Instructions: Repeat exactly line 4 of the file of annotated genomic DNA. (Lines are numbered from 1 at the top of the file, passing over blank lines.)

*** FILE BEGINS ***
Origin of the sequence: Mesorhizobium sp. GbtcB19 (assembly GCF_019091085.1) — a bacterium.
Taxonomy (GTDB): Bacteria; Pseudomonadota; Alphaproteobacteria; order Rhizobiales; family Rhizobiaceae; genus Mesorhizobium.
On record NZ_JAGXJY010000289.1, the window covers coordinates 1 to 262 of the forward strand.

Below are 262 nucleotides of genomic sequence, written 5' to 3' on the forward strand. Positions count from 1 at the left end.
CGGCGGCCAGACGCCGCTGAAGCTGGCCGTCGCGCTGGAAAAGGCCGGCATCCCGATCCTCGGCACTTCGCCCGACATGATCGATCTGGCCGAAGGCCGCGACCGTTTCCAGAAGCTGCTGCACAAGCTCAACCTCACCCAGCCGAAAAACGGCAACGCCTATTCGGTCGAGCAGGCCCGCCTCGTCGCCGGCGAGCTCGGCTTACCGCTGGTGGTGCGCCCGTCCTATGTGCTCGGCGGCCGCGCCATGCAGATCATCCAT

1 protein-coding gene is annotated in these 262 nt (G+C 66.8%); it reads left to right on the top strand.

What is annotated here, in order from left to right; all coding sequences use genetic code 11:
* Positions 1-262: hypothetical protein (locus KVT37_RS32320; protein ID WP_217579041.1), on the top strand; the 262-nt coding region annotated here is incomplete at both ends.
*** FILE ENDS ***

Below are 262 nucleotides of genomic sequence, written 5' to 3' on the forward strand. Positions count from 1 at the left end.